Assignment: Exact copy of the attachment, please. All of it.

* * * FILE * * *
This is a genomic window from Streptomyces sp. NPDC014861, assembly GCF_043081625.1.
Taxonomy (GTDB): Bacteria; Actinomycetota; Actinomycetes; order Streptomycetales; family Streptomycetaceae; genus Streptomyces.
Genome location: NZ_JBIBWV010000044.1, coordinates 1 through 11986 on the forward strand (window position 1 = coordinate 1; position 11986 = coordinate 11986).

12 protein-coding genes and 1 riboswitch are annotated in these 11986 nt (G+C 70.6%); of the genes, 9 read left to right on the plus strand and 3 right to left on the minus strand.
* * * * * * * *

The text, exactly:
This is a genomic window from Streptomyces sp. NPDC014861, assembly GCF_043081625.1.
Taxonomy (GTDB): Bacteria; Actinomycetota; Actinomycetes; order Streptomycetales; family Streptomycetaceae; genus Streptomyces.
Genome location: NZ_JBIBWV010000044.1, coordinates 1 through 11986 on the forward strand (window position 1 = coordinate 1; position 11986 = coordinate 11986).

12 protein-coding genes and 1 riboswitch are annotated in these 11986 nt (G+C 70.6%); of the genes, 9 read left to right on the plus strand and 3 right to left on the minus strand.